The mare, trained by Dermot Weld, could not handle the soft ground last year and trailed in fourth behind Alandi, but she is reported to be in tip-top shape following her latest success at Leopardstown.
She is having a second crack at the Classic ahead of her arduous trip to Australia for the Melbourne Cup.
“She’ll run provided it doesn’t come up too soft. She ran last year and it was a bog,” said Stan Cosgrove, racing manager for owners the Moyglare Stud.
“She’s in smashing form and cantered up this morning. If we get the ground for her, she’ll have a great chance.”
Aidan O’Brien is expecting a big run from his first string, Flying Cross.
The lightly-raced colt made a late start to the campaign with a promising victory at Tipperary two weeks ago.
“We gave him plenty of time. He won his maiden very easily at Navan and has a super pedigree but you try not to go with them all at the same time – you can leave some of them alone for later,” said the Ballydoyle trainer.
“We always had the Legers in mind and it was great to get a run into him. The Tipperary race came along, he ran there and won nicely. Everything we have asked him to do, he has done nicely.”
Charlie Swan is hoping the exertions of winning three times in the space of a month recently will not take its toll on the progressive Rajik, who was supplemented at a cost of 24,000 euros on Monday.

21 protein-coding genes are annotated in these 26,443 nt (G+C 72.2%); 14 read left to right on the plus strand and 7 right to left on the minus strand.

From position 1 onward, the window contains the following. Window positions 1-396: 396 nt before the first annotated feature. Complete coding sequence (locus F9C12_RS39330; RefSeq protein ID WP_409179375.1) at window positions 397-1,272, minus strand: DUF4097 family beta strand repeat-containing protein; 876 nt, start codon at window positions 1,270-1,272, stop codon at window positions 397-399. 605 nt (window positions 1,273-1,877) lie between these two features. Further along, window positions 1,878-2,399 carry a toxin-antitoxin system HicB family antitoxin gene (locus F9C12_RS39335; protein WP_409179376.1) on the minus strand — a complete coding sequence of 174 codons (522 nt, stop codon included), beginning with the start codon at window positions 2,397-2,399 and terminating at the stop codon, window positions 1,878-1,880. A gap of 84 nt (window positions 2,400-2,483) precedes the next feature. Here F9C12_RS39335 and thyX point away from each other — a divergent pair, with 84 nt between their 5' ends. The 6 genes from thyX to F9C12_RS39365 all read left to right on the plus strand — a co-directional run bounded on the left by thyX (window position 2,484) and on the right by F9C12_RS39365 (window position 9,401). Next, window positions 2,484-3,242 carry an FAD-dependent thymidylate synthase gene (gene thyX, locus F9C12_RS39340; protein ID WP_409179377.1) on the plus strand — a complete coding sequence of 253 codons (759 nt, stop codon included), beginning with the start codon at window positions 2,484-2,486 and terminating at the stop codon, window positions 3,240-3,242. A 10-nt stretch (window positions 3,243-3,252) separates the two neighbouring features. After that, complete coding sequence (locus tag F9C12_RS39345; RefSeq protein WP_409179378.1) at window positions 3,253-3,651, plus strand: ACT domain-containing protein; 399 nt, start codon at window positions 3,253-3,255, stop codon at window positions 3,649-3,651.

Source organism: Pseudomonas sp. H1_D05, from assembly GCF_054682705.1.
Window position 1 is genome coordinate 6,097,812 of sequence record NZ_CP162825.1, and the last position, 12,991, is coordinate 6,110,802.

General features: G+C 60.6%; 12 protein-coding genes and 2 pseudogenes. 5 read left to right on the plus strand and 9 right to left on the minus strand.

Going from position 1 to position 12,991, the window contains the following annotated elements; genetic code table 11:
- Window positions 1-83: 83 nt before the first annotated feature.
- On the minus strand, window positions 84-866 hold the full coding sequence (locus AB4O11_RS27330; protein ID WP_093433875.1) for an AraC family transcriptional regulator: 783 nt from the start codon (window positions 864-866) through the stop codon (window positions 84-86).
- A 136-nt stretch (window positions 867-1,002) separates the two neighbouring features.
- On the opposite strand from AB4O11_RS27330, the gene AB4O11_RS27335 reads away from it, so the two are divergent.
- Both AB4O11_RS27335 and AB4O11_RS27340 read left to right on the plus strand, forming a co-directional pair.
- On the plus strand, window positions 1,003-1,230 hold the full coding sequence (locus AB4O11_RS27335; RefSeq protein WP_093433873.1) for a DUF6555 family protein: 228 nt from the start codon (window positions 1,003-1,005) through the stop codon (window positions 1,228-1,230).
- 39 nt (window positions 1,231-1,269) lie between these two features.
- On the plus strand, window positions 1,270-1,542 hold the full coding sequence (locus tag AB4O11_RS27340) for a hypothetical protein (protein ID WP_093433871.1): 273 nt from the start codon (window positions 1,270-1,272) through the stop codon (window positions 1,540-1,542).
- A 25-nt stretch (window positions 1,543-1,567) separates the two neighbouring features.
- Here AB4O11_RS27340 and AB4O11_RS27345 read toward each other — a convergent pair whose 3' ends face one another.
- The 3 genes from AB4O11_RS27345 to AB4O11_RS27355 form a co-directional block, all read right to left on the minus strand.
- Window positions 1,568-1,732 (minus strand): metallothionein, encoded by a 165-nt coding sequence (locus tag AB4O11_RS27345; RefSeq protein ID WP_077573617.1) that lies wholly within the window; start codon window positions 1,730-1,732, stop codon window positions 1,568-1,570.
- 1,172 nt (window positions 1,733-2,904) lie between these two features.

“He seems in great form, but it’s hard to know when he’s been busy of late – you don’t know until you run them,” said the County Tipperary trainer, who won the ‘Leger Legends’ race at Doncaster on Wednesday.
“As Group Ones go I suppose you can get a lot harder ones and some of them might not go on the ground.
“There’s no reason why he shouldn’t go on it. He was only beaten a neck by Drunken Sailor on soft ground at Galway last year.
“I think he’s got an each-way chance, but I’m not sure if he’s up to winning it.”
Tactic has a two-length defeat of Profound Beauty to his credit over the course and distance in June, but he too would not appreciate soft going.
“Tactic is in top shape and hopefully the ground will not be too soft,” said trainer John Dunlop’s racing secretary Marcus Hosgood.
The Jeremy Noseda-trained Sans Frontieres finally gets his chance in Group One class and goes to Ireland on the back of convincing wins in the Princess of Wales’s Stakes at Newmarket and Newbury’s Geoffrey Freer Stakes.
“He goes there with a realistic chance and we’re looking forward to it. He’s in very good form and has won his last two races,” said Barry Simpson, racing manager to owner Sir Robert Ogden.
“We are happy with his preparation. I just hope it doesn’t rain too much between now and off time. I think he’ll run a great race.
“This has been his objective for some time once he got back into form. His promising run at Royal Ascot sparked things forward.
“The application of headgear helped him as he was dropping himself out in the early part of the race and making life difficult for himself. It’s made a big difference and he’s a lot sharper than he was.”
Kite Wood was second in the Doncaster version 12 months ago and bids to go one better.
“Kite Wood was disappointing at Newbury and didn’t stay the distance of the Gold Cup at Royal Ascot,” trainer Saeed bin Suroor told www.godolphin.com.
“He has been working nicely recently and deserves another chance in a big race. He has the class to run well and I am hoping to see him produce a better performance.”.